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In November 2019, the Cabinet Secretary for Justice, Humza Yousef announced that he had asked HM Chief Inspector of Prisons for Scotland (HMCIPS), Wendy Sinclair-Gieben, in accordance with section 7(2)(d) of the Prisons (Scotland) Act 1989, to undertake an independent review into the handling of deaths in prison custody.

The Review was instructed to enable the identification of and to make recommendations for areas for improvement to ensure appropriate and transparent arrangements are in place in the immediate aftermath of deaths in custody within Scottish prisons, including deaths of prisoners whilst in NHS care.

It was later announced that Professor Nancy Loucks OBE, Chief Executive of Families Outside and Judith Robertson, Chair of the Scottish Human Rights Commission will join Wendy Sinclair Gieben as co-Chairs of the review. 

Families Outside will provide external expertise to inform the views of support for families and the Commission will conduct a comprehensive analysis of the relevant human rights legal standards, at both the European and international levels. Both co-Chairs will also work across the other work streams that are part of the Review.

Read the Terms of Reference for the Independent Review into the Handling of Deaths in Prison Custody. 

Activities to date

Preliminary work for the Review began in February 2020 and despite some delays due to COVID-19, the Review has moved forward. The Review had nine work strands and many of those are now in the final stages while others are still in their infancy:

Literature Review: A draft literature review has been completed and is informing next steps.

Human Rights Analysis Framework: A draft Framework is being reviewed and provides the underpinning principles and the benchmarking for the remainder of the research.

Examination of the arrangements, policies, training and operational procedures in place within the SPS and NHS relevant to deaths in custody: All requested SPS relevant documentation is being gathered and distributed. The Review Team researchers will be analysing it against the human rights standards in the Human Rights Analysis Framework.

Examination of the arrangements in response to a death in custody, including current processes within the SPS and NHS for the immediate Critical Incident Response and Support (CIRS) process and the subsequent joint Deaths in Prisons Learning, Audit and Review (DIPLAR) process, as well as the previous Self-Inflicted Death in Custody: This was deferred until the Human Rights Analysis Framework had been drafted to allow analysis against human rights standards.

Examination of the consistency and differences between previous FAI determinations and recommendations and learning arising from the DIPLAR process: This piece of work required the Human Rights Analysis Framework, information from the SPS, and the recruitment of additional research capacity to complete and will complete later in 2020.

Family engagement: This work has now begun. Some of the families who have agreed to take part in the review have also agreed to become part of a review advisory panel. The first meeting was well attended, highly informative and the Review team would like to thank everyone for their enthusiastic participation. All three organisations are using social media routes to encourage families of prisoners to engage with the review. In addition, the Review Team have advertised on social media and their respective websites inviting family participation.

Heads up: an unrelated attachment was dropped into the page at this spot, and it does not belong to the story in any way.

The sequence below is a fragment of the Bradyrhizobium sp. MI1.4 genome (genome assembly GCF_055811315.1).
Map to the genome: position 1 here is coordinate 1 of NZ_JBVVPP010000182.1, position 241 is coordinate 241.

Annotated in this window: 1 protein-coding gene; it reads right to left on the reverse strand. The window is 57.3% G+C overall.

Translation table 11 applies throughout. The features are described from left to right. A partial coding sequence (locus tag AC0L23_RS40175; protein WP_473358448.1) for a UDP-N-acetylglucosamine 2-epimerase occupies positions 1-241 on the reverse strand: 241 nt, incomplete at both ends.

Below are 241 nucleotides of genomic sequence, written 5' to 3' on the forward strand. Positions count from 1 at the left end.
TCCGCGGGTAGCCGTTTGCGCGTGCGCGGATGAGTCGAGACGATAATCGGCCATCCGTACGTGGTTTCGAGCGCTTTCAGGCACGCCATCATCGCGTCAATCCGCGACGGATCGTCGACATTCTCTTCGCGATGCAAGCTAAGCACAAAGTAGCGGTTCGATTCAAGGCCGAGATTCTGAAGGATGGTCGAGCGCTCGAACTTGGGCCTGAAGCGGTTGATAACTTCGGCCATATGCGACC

Staff engagement: Letters and accompanying information and consent forms have been drafted and will be issued shortly.

Seeking the views of expert witnesses: Phil Wheatley, retired Director General from the National Offender Management Service (now HMPPS) in England and Wales has completed his expert review.

Key justice partners have agreed to contribute to the review and the Inspector of Prosecutions element has been submitted. .

The Review team still welcomes expressions of interest from families who may have been affected. The contact details are, or 07958 451334.

Family engagement

The Review co-Chairs believe that the experiences and views of families who have been affected by deaths in custody should be first and foremost in informing the work of the Review and its recommendations. Work to engage with families was suspended as a result of COVID-19 but has now begun.

This work will involve reaching out to affected families in a variety of ways to gain their perspective on how deaths in custody are handled, whether more could be done to support families affected by a death in custody, and the families’ views on preventing a death in custody.  

On behalf of Families Outside, the Crown Office is writing to families who have been involved in a Fatal Accident Inquiry since 2018, following a death in prison custody.  Read the letter here.  

The co-Chairs would also welcome the chance to hear from other families affected. Anyone affected can contact Professor Loucks directly at or on 07958 451334 to arrange a time for this. Input can be provided remotely via email or telephone / video call, or in person - individually as a family or in a small group with others – whatever makes you feel most comfortable. If you would be interested in participating in an advisory group for the Review, please  also let her know that as well.

The co-Chairs are also considering alternative ways of engaging with affected families over the coming months, taking into account ongoing restrictions arising from COVID-19.